For the muddy - Boardman comp frame ( to match the roadie) running saint/ fox
    For the blacktop - Boardman Pro Carbon

    'Currently listening to Motley Crue's Girls Girls Girls'
  • weeksy59weeksy59 Posts: 2,606
    bigboned wrote:
    Can i ask how you find it in the saddle at 21 st. ? - have to say i think your tube looks gorgeous

    whats the deal with bar ends these days? almost seems to be a hybrid thing now - do i take it people dont go uphill on MTB's now?

    going to try a couple of bikes out today - seems the fury gets a lot of votes!

    is there any components i should stay clear of during the inevitable sales pitch?

    1. You have plenty of padding on your censored ;)

    2. BAr ends.. weird one but they have gone out of fashion a lot. PArtly because of high ride bars too. I go uphills and do prefer bar-ends, but tehy're not essential.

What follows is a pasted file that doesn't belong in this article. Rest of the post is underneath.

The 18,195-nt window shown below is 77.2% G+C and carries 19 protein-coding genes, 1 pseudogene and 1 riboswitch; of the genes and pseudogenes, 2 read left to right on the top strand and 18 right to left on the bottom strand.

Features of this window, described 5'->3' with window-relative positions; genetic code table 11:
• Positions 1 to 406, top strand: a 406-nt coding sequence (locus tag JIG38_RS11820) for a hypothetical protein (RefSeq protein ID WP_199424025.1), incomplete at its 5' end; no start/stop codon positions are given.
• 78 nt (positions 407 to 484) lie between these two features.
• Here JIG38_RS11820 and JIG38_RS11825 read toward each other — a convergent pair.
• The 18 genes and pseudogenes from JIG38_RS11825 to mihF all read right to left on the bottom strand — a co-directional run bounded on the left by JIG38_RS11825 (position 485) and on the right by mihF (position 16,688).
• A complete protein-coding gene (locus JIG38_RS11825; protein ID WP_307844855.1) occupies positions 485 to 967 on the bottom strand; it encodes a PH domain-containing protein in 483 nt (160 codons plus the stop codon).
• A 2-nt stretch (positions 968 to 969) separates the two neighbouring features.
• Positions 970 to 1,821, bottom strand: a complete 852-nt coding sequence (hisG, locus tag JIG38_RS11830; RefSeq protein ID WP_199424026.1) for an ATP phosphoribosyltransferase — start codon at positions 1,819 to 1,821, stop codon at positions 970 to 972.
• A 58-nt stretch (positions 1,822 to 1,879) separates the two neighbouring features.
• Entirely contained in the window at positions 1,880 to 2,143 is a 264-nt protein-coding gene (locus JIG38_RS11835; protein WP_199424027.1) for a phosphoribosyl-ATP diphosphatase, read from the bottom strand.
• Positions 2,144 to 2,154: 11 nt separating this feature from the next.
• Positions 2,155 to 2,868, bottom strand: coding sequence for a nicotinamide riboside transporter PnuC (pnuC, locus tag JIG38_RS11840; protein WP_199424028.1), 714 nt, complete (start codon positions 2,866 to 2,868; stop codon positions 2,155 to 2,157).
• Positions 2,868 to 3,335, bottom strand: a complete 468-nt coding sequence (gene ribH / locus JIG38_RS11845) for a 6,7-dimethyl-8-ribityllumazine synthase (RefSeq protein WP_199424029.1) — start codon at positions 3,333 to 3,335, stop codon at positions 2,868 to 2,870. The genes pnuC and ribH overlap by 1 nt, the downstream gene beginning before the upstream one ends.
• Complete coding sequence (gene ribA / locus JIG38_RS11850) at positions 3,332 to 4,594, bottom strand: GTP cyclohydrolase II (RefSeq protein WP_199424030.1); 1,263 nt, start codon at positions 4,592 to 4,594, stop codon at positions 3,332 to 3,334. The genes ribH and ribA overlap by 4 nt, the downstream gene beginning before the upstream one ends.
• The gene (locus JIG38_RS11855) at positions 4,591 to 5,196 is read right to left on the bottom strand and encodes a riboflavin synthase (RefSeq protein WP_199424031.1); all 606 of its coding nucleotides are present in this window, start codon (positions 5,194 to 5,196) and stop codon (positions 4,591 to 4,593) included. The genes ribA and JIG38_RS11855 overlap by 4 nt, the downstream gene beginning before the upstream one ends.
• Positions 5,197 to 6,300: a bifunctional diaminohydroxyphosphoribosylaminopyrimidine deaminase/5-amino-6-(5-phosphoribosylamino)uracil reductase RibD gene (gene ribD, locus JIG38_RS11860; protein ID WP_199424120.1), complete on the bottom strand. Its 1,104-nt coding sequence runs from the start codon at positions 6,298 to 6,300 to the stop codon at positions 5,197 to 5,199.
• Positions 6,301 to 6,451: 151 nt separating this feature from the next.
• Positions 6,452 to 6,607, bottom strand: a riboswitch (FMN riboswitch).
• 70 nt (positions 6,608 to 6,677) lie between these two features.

3. Accept that some of your components will be budget... don't buy anything... come back and ask the knowledgable folk here.
  • BeardfaceBeardface Posts: 5,495
    Bigboned.. welcome back to biking! :)

    My 2 cents as such.. I've just helped a mate who weighs in at 21st buy his first bike.. (he hasn't exercised for years, and hadn't ridden a bike since he was a kid.. he's now 33, so had a budget of around £350).

    I took him to Halfords, as I know GT's to be nice and strong.. after looking around for a while, and a little bit of encouragement, he decided that spending a little bit more would get him much better kit, and he finally went with this:

    http://www.halfords.com/webapp/wcs/stor ... yId_165499